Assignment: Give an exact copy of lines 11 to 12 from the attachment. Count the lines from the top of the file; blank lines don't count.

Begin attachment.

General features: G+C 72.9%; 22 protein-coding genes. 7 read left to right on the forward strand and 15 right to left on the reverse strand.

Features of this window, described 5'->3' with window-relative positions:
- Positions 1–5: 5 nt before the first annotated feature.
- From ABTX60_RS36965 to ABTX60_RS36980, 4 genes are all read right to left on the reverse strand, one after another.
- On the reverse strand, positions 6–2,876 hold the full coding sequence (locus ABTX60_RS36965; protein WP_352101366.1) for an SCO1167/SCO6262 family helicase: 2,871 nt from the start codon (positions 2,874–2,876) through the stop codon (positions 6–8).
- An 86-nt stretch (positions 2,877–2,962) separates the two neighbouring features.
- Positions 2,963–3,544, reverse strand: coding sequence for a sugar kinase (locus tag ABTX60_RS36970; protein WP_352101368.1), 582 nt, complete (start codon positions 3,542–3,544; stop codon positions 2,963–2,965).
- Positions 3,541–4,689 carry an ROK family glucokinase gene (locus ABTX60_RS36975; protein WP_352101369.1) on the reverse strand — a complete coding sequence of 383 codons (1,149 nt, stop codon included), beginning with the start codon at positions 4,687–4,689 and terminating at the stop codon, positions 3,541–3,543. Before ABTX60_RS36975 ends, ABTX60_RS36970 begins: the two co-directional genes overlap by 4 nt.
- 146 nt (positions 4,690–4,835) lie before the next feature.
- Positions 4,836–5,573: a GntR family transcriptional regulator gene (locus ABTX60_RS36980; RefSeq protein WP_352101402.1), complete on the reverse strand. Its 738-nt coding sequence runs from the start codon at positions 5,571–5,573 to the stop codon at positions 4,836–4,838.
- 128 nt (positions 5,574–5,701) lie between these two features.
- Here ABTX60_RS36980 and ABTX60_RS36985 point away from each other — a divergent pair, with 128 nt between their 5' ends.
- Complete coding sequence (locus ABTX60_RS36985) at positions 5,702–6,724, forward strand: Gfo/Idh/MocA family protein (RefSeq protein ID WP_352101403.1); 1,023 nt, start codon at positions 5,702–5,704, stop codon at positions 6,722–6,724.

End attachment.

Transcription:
- 128 nt (positions 5,574–5,701) lie between these two features.
- Here ABTX60_RS36980 and ABTX60_RS36985 point away from each other — a divergent pair, with 128 nt between their 5' ends.